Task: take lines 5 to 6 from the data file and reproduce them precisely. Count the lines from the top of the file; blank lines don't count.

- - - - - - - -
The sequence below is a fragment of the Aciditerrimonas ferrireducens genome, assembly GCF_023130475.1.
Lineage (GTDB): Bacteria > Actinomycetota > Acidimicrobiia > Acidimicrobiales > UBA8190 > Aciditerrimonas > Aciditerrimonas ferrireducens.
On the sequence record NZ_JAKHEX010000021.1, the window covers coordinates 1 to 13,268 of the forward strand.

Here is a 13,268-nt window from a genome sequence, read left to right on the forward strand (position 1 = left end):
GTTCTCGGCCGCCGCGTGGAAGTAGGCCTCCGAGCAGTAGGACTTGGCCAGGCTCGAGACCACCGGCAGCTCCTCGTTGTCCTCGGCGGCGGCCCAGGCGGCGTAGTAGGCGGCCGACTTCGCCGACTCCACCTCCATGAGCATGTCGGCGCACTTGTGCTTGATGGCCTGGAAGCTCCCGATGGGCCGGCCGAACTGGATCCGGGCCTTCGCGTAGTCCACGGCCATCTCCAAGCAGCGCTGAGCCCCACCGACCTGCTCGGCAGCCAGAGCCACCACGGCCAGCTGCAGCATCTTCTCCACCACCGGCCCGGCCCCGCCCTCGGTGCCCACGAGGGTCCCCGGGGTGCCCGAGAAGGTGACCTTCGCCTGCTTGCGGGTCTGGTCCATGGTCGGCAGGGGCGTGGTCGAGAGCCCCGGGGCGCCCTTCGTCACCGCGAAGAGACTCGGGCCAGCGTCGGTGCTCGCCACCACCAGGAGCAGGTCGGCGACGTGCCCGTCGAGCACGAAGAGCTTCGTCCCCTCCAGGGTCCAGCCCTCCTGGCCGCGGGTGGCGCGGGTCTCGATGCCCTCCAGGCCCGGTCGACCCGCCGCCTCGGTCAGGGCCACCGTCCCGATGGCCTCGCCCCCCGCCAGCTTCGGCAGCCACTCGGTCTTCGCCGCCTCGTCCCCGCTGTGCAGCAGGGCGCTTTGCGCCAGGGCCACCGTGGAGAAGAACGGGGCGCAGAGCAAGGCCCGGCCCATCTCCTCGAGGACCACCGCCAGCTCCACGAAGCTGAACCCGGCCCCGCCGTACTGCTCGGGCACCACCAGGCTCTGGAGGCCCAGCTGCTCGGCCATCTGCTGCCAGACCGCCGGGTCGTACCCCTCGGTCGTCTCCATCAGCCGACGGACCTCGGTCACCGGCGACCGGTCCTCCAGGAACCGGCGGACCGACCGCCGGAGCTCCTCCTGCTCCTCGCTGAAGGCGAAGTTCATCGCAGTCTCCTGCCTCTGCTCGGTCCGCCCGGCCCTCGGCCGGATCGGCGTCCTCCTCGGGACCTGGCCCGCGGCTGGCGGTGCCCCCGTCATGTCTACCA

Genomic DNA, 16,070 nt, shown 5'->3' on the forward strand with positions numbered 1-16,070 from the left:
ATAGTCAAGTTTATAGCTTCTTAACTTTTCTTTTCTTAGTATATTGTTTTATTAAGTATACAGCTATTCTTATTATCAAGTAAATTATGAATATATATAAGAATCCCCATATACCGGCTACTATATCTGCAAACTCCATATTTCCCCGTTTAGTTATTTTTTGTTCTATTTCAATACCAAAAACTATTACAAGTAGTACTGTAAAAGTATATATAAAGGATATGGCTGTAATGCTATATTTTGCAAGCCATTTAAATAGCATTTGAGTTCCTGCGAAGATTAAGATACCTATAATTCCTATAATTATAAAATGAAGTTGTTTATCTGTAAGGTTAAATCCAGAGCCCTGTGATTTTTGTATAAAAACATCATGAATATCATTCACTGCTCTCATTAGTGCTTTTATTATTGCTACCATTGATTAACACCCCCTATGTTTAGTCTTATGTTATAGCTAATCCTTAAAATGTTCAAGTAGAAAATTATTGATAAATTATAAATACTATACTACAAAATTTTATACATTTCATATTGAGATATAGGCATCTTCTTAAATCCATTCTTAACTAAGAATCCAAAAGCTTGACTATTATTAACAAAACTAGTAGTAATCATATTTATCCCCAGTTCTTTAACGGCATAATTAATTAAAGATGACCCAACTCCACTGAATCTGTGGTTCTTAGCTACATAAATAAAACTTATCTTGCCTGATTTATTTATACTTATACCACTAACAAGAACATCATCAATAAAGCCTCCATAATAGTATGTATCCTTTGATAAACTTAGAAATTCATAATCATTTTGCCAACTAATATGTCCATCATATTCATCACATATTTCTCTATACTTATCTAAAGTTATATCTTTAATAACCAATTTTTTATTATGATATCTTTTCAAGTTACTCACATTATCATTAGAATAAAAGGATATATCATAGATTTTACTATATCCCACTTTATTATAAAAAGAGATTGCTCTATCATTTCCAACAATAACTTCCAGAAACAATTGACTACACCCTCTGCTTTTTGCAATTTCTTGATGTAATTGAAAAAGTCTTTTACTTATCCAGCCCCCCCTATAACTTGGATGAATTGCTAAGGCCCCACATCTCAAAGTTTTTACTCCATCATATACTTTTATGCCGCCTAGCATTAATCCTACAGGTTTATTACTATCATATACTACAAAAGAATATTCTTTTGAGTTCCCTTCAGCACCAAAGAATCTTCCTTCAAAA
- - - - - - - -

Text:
GTTCTCGGCCGCCGCGTGGAAGTAGGCCTCCGAGCAGTAGGACTTGGCCAGGCTCGAGACCACCGGCAGCTCCTCGTTGTCCTCGGCGGCGGCCCAGGCGGCGTAGTAGGCGGCCGACTTCGCCGACTCCACCTCCATGAGCATGTCGGCGCACTTGTGCTTGATGGCCTGGAAGCTCCCGATGGGCCGGCCGAACTGGATCCGGGCCTTCGCGTAGTCCACGGCCATCTCCAAGCAGCGCTGAGCCCCACCGACCTGCTCGGCAGCCAGAGCCACCACGGCCAGCTGCAGCATCTTCTCCACCACCGGCCCGGCCCCGCCCTCGGTGCCCACGAGGGTCCCCGGGGTGCCCGAGAAGGTGACCTTCGCCTGCTTGCGGGTCTGGTCCATGGTCGGCAGGGGCGTGGTCGAGAGCCCCGGGGCGCCCTTCGTCACCGCGAAGAGACTCGGGCCAGCGTCGGTGCTCGCCACCACCAGGAGCAGGTCGGCGACGTGCCCGTCGAGCACGAAGAGCTTCGTCCCCTCCAGGGTCCAGCCCTCCTGGCCGCGGGTGGCGCGGGTCTCGATGCCCTCCAGGCCCGGTCGACCCGCCGCCTCGGTCAGGGCCACCGTCCCGATGGCCTCGCCCCCCGCCAGCTTCGGCAGCCACTCGGTCTTCGCCGCCTCGTCCCCGCTGTGCAGCAGGGCGCTTTGCGCCAGGGCCACCGTGGAGAAGAACGGGGCGCAGAGCAAGGCCCGGCCCATCTCCTCGAGGACCACCGCCAGCTCCACGAAGCTGAACCCGGCCCCGCCGTACTGCTCGGGCACCACCAGGCTCTGGAGGCCCAGCTGCTCGGCCATCTGCTGCCAGACCGCCGGGTCGTACCCCTCGGTCGTCTCCATCAGCCGACGGACCTCGGTCACCGGCGACCGGTCCTCCAGGAACCGGCGGACCGACCGCCGGAGCTCCTCCTGCTCCTCGCTGAAGGCGAAGTTCATCGCAGTCTCCTGCCTCTGCTCGGTCCGCCCGGCCCTCGGCCGGATCGGCGTCCTCCTCGGGACCTGGCCCGCGGCTGGCGGTGCCCCCGTCATGTCTACCA

Genomic DNA, 16,070 nt, shown 5'->3' on the forward strand with positions numbered 1-16,070 from the left: